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The 1997 Excavations at New Salem: The Lost Rutledge Tavern

The 1997 season addressed a decades-old controversy regarding the site of the Rutledge Tavern, as well as the home of town founder James Camron, which wes never replicated. 

Rutledge tavern 1922.jpg

The 1918 replica of the Rutledge Tavern.

RutledgeCellar 1930s.jpg

One of the few photos associated with the 1930s excavations at the empty lot due north of the replica tavern, where a large cellar feature was discovered.

The replica Rutledge Tavern (first constructed in 1918) was erroneously placed on the archaeological site that is actually affiliated with the home of the town’s founder, Reverend John Camron. The error was first observed during the 1930s, but was eventually forgotten. The actual tavern site was also briefly investigated by archaeologists in the 1930s, but due to a controversial local tradition involving the nearby replica tavern, it was decided to ignore the archeological evidence found there.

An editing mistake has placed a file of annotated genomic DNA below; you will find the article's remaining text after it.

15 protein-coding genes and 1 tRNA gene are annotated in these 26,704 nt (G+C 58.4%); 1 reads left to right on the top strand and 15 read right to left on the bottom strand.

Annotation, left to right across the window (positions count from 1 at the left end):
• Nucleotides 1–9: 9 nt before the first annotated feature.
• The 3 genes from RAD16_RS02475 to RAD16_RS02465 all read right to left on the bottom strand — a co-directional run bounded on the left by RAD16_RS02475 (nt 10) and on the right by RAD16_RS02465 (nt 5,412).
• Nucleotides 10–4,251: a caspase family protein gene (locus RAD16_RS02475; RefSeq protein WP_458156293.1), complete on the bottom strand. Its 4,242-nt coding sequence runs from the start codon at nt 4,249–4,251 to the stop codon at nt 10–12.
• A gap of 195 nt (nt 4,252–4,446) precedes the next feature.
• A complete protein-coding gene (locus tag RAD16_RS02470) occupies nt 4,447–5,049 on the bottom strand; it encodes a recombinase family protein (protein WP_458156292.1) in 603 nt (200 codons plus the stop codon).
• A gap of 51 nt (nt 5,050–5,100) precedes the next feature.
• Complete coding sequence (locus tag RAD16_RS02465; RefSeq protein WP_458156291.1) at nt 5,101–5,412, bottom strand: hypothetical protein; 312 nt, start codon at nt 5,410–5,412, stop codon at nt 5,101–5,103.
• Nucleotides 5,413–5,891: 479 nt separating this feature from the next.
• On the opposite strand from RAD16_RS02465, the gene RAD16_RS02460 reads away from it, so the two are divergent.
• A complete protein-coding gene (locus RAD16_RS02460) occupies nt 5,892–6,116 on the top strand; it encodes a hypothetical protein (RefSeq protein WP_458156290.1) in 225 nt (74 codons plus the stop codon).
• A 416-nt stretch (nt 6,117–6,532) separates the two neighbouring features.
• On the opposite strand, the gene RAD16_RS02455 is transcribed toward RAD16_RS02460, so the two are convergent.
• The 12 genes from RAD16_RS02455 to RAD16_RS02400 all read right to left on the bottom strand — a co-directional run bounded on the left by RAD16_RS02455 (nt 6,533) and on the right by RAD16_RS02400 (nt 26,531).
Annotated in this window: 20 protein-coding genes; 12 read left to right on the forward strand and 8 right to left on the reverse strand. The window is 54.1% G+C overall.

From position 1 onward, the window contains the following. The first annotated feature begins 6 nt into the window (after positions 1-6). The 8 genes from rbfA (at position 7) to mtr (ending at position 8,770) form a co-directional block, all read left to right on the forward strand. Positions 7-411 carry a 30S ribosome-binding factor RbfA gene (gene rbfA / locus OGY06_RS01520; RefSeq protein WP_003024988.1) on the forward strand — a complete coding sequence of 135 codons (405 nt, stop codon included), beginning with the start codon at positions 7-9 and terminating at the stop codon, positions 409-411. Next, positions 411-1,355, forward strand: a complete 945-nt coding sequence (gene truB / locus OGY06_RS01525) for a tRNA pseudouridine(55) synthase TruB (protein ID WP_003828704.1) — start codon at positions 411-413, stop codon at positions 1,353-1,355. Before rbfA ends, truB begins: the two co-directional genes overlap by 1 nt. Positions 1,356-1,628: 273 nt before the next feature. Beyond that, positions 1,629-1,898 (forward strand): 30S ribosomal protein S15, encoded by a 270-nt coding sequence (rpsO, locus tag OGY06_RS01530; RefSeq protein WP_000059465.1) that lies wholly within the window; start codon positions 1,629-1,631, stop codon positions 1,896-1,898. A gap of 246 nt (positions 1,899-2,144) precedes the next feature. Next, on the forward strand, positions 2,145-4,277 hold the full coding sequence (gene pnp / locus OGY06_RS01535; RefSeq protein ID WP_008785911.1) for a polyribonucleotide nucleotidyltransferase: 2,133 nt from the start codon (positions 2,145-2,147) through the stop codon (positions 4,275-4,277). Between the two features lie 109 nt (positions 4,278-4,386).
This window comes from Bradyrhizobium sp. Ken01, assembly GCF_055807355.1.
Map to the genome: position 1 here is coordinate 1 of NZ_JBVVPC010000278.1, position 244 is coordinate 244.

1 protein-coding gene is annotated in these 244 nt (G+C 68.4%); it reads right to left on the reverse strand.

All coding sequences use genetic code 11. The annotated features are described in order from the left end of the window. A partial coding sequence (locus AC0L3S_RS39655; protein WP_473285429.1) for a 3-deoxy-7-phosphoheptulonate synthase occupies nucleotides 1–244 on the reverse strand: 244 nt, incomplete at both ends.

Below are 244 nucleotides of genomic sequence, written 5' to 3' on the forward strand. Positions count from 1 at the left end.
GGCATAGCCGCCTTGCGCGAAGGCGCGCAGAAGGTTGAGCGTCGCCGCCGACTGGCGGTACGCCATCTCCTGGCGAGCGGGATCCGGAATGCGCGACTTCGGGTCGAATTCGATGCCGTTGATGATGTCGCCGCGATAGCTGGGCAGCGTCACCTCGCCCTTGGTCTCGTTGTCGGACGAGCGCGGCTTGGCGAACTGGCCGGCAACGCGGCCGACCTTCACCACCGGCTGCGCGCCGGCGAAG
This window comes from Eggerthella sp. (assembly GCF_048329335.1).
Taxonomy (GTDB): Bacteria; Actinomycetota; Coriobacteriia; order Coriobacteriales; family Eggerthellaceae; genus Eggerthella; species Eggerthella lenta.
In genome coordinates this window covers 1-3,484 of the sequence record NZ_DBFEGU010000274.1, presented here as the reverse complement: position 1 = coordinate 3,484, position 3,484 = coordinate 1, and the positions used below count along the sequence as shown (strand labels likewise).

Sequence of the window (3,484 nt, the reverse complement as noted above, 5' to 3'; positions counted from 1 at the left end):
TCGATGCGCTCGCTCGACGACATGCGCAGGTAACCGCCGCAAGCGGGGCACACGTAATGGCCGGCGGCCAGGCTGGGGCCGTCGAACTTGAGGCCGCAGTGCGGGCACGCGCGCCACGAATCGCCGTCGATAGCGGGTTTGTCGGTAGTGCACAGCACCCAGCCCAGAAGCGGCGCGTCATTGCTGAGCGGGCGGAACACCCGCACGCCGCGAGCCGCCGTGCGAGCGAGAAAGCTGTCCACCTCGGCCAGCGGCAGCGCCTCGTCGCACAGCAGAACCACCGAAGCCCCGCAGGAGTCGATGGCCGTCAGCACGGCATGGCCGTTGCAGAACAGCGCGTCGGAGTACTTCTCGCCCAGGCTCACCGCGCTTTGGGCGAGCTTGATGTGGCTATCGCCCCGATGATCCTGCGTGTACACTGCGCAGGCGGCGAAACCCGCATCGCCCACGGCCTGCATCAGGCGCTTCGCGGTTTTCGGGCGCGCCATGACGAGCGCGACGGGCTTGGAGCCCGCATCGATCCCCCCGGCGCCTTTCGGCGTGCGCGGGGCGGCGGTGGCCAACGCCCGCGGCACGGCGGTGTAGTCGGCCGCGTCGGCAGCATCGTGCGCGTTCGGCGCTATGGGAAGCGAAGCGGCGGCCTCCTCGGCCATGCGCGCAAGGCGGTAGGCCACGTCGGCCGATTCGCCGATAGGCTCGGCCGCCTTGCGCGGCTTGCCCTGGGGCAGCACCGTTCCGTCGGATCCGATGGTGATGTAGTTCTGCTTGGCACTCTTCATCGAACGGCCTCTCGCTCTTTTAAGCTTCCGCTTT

In 1994, photos of the 1930s excavations at the actual site of the tavern were rediscovered. The evidence placed the tavern on a conspicuously vacant lot at the intersection of the two streets that crossed through the village. The 1997 field season reopened the 1930s excavations, and recorded the base of the large subfloor tavern cellar that had been largely emptied of most of its artifacts decades earlier. The rediscovery was, however, able to document the rough layout of a portion of James Rutledge’s Tavern, and also mark its precise location

View of the 1997 excavations at the same empty lot. This trench relocated the cellar discovered in the 1930s.

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